What Do Chevrons, Stripes & Romance Have in Common? A US Supreme Court Decision!
May 29, 2017
If you thought that US Supreme Court justices lacked romantic proclivities, you’re wrong!
Some months ago, in a conversation between the justices about a very important copyright issue involving fashion, Justice Stephen Breyer stated, “The clothes on the hanger do nothing. The clothes on the woman do everything.” Justice Elena Kagan immediately interjected with, “That’s so romantic!”
Romantic or not, the justices were determining whether or not a feature of a useful article is protectable under Section 101 of the Copyright Act.
Star Athletica, LLC v. Varsity Brands, Inc.
This case involves two large manufacturers and distributors who compete in the cheerleading apparel industry.
Star Athletica, the petitioner, created a new cheerleading uniform in 2010. The stripes, chevrons, zig zags, and color blocks are all part of the description of the uniform in dispute. Varsity Brands sued for copyright infringement; Varsity owns a copyright registration for a two-dimensional cheerleader uniform drawing and photo.
The case was first heard in the United States District Court for Tennessee. That court decided that Varsity’s design cannot apply, because it is a uniform and the design could not be conceptually separated from the utilitarian aspect of the objects themselves.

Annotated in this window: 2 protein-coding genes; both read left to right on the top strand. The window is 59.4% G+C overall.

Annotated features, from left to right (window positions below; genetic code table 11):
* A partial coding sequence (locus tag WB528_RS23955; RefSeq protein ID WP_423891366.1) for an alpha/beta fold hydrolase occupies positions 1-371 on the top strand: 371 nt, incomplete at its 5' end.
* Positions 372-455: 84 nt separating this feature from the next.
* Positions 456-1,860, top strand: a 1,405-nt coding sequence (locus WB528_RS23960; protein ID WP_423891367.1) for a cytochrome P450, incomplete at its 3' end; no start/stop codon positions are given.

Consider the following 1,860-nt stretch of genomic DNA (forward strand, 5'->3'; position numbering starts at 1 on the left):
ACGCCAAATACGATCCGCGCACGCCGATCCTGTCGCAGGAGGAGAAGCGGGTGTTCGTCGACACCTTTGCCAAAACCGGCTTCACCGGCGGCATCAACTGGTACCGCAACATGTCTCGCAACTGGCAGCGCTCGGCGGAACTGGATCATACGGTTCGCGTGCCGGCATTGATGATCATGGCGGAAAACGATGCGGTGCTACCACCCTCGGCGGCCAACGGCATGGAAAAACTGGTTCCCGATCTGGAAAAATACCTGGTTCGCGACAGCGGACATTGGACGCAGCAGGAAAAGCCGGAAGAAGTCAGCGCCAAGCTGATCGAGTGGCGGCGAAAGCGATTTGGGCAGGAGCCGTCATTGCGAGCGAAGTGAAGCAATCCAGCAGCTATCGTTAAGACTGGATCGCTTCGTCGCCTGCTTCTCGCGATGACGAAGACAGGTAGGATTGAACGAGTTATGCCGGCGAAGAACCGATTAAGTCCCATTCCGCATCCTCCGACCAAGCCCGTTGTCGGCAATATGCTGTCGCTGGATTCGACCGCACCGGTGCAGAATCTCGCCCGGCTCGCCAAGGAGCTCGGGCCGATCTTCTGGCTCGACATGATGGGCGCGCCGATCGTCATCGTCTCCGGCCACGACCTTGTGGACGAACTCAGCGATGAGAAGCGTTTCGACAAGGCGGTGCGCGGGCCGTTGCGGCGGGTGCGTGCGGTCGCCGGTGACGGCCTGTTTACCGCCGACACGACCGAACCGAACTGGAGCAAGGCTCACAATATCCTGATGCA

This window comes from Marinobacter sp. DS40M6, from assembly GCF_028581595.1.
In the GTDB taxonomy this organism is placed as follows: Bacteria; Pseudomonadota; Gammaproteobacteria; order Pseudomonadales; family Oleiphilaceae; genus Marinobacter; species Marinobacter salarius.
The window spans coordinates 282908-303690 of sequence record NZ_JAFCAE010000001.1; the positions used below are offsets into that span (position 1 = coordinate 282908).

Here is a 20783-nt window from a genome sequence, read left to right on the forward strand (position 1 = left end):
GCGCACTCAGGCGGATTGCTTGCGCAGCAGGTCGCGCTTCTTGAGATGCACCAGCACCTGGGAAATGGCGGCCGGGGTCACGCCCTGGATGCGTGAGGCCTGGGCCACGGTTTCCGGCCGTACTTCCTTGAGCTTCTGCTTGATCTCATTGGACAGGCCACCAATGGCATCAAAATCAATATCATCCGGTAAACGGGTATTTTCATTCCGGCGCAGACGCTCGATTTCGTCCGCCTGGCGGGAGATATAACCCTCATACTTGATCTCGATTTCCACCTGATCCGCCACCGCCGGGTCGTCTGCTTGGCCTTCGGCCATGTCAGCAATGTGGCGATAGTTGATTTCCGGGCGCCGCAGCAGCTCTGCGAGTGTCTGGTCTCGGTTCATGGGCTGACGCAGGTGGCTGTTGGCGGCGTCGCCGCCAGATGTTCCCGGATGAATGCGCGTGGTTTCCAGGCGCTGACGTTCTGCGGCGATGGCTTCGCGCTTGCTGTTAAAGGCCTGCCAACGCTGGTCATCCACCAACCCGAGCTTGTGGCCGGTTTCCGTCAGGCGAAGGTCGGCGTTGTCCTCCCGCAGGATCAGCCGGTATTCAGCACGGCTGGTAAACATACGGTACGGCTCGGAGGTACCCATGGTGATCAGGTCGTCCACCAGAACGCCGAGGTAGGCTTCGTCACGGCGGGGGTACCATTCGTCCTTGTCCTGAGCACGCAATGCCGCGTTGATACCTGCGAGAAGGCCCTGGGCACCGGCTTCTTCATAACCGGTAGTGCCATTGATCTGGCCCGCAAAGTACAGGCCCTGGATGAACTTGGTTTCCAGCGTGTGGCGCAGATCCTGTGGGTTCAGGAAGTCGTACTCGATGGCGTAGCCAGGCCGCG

However, the United States Court of Appeals for the 6th Circuit reversed that decision, finding that the design is copyrightable. This reversal resulted in a petition to the US Supreme Court.
This case has prompted a lot of conversation and initiatives about whether you can protect a certain design, especially in the fashion industry. Traditionally, the protection for the fashion industry was offered by design patents in addition to trademark protection for the brand. Design patents give protection to a certain design if there is a novelty, which is hard to prove.
In Star Athletica, LLC v. Varsity Brands, Inc., the Supreme Court held that “a feature incorporated into the design of a useful article is eligible for copyright protection only if the feature (1) can be perceived as a two- or three-dimensional work of art separate from the useful article, and (2) would qualify as a protectable pictorial, graphic, or sculptural work–either on its own or fixed in some tangible medium of expression–if it were imagined separately from the useful article into which it is incorporated.” Star Athletica, L.L.C. v. Varsity Brands, Inc., 137 S. Ct. 1002, 1005, 197 L. Ed. 2d 354 (2017).
Applying copyrights to three-dimensional useful articles, i.e. clothing, high-end fashion designers will get closer protection for their products that get knocked off by smaller players even before their product hits the stores. This decision brings a new standard to the forefront of the fashion industry.
And with this decision, the Supreme Court case on “romance” is adjudicated!